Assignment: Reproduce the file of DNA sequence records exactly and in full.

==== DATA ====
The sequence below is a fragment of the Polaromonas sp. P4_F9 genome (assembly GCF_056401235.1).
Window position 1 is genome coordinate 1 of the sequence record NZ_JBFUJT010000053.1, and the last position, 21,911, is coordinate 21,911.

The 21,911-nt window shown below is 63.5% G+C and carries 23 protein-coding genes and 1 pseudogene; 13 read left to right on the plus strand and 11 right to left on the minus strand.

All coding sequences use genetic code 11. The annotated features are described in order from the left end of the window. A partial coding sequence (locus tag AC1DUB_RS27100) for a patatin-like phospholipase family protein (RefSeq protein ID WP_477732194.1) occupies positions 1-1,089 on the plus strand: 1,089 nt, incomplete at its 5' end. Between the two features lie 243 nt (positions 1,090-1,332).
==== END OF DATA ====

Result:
The sequence below is a fragment of the Polaromonas sp. P4_F9 genome (assembly GCF_056401235.1).
Window position 1 is genome coordinate 1 of the sequence record NZ_JBFUJT010000053.1, and the last position, 21,911, is coordinate 21,911.

The 21,911-nt window shown below is 63.5% G+C and carries 23 protein-coding genes and 1 pseudogene; 13 read left to right on the plus strand and 11 right to left on the minus strand.

All coding sequences use genetic code 11. The annotated features are described in order from the left end of the window. A partial coding sequence (locus tag AC1DUB_RS27100) for a patatin-like phospholipase family protein (RefSeq protein ID WP_477732194.1) occupies positions 1-1,089 on the plus strand: 1,089 nt, incomplete at its 5' end. Between the two features lie 243 nt (positions 1,090-1,332).